Jesse saw my garden ghost too
I spotted her out of the corner of my eye – our garden ghost. No, really. I have seen and sensed her countless times. My husband and I accepted soon after we moved into our Ruddington home in Nottingham, 20 years ago this spring, that we would be sharing our space with a friendly presence whose name wasn’t on the mortgage.
Pottering around my herbaceous border this spring, it was comforting to think she had chosen to see in another year with us. Jesse our cat was aware of her presence while she was around. Speaking to neighbours, we heard she and her hubby had lived in the house from when it was new, back in the 1930s, right up to the 1990s. We got to know her name because she left her gas mask in an old chest, in our loft, with ID from 1940. This was the chest we told the loft insulation gang to leave untouched. “Work round it,” we told them. They did.
Whatever you may think of all this, I love the sense of continuity this brings. She clearly – or rather unclearly; we only see her fleeting shadowy figure – doesn’t want to leave her old home. I totally get it. This spring I found myself really enjoying, for the first time in a life of adventures, the simple comforts of home. It might be the effects of Brexit or Trump or the sheer sense of doom and despair hanging over everything in the world at the moment, but some days I don’t want to stray too far from my kitchen or sofa.
Not that I have or want to shut out the world completely, or even believe it’s possible. All my memories of homes past involve the strange and charming intersections that occurs when households abut with households. I have always lived in a semi, so noise inevitably travels through the walls.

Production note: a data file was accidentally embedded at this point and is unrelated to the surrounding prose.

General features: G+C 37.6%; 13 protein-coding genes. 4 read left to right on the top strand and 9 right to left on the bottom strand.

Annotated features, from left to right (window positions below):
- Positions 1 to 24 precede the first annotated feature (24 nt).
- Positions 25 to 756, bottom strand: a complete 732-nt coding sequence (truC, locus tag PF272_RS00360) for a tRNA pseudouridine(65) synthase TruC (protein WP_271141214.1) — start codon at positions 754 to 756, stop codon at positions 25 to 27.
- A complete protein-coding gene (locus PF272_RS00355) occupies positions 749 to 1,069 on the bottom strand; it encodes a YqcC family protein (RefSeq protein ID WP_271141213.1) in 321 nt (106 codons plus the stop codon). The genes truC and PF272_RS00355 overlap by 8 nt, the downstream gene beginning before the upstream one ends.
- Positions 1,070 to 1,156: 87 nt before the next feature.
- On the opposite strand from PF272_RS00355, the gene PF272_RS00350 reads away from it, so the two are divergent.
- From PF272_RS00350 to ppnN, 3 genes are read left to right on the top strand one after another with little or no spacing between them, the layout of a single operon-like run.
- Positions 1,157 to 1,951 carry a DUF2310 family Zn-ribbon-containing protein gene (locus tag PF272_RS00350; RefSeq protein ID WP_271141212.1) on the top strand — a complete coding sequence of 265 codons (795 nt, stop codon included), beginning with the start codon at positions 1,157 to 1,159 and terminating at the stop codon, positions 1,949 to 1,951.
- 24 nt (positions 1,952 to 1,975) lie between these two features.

For instance, I grew up listening to steam trains…. played on cassette, by the chap next door. He had worked on the railways in Nottingham and became reclusive after he retired. He was listening to the sounds he loved, and so were we. After he died, my mum helped the family clean up and found the cassettes of carefully notated train journeys like the engine Blackmoor Vale on the Bluebell line on August Bank Holiday Sunday in 1966.
Mum still has her Bakelite phone from the 60s
My parents’ house had a phone installed in the 1960s – but we shared the party line with people we hardly knew across the road. You picked up the Bakelite phone to make a call and sometimes you were suddenly listening to a private conversation. In turn they could have the unusual pleasure of hearing mum make a chiropodist’s appointment to get my verucca seen to.
Tolkien said, of leaving the house: “It’s a dangerous business, Frodo, going out your door.” I am nowhere near the stage where I can’t face stepping outside. But I am becoming decidedly Hobbity in my home-loving habits.
*First published in the Nottingham Post